• Between 2006–20–2013, there were significant declines in adolescent females’ reports of having received formal instruction about birth control, STDs, HIV and AIDs, and saying no to sex.
There was also a significant decline in adolescent males’ reports of having received formal instruction about birth control.
• “Formal” sexual health education is instruction that generally takes place in a structured setting, such as a school, youth center, church or other community-based location.
This type of instruction is a central source of information for adolescents.
• Strong evidence suggests that approaches to sex education that include information about both contraception and abstinence help young people to delay sex, and also to have healthy relationships and avoid STDs and unintended pregnancies when they do become sexually active.
Many of these programs have resulted in delayed sexual debut, reduced frequency of sex and number of sexual partners, increased condom or contraceptive use, or reduced sexual risk-taking.
• Young women were more likely than young men to talk with their parents about each of these sexual health topics except how to use a condom, which was more commonly discussed among males (45%) than among females (36%).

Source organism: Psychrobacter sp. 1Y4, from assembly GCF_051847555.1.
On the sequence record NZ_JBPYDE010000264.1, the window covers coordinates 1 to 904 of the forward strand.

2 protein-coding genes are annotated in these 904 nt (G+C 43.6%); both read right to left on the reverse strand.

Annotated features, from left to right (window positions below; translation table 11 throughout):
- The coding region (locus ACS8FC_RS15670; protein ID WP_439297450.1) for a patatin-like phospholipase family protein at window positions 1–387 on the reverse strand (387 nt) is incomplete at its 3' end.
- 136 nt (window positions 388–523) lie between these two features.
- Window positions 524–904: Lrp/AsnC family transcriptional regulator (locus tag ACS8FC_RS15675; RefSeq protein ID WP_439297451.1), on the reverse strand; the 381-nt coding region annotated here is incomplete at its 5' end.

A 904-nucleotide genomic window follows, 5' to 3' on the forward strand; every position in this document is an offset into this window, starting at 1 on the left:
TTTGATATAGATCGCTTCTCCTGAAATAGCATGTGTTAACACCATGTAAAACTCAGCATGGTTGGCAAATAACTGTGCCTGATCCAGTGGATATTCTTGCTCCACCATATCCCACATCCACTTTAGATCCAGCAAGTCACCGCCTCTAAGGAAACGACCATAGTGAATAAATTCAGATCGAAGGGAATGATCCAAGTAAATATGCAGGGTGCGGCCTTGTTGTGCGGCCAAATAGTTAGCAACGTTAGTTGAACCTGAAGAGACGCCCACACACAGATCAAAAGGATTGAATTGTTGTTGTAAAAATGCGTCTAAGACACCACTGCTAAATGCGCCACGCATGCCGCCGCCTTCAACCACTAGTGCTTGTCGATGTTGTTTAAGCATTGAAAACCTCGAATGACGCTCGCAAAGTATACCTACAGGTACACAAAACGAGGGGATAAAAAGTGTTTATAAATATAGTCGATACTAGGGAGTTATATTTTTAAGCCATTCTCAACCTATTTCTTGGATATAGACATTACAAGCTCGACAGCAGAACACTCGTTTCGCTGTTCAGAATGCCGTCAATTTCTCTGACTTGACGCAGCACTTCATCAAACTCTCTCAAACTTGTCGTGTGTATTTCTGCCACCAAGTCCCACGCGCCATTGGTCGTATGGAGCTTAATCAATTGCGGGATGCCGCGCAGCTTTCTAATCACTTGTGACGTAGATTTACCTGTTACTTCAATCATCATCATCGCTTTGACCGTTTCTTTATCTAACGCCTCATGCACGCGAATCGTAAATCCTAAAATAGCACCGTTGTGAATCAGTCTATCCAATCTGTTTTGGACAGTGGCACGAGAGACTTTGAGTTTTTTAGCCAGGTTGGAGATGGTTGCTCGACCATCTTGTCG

Adolescents may receive information about sexual health topics from a range of sources beyond formal instruction.• There has been a shift toward evidence-based interventions in the United States over the last few decades.The first dedicated federal funding stream for evaluation of adolescent sexual health programs was established in 2010 and has contributed to improvement in the quality and quantity of evaluation research.For example, the share of rural adolescents who had received instruction about birth control declined from 71% to 48% among females, and from 59% to 45% among males.
• Only about half of adolescents (57% of females and 43% of males) received formal instruction about contraception before they first had sex; about four in ten (46% of females and 31% of males) received instruction about where to get birth control.• Abstinence-only-until-marriage programs threaten fundamental human rights by withholding information about human sexuality and potentially providing medically inaccurate and stigmatizing information.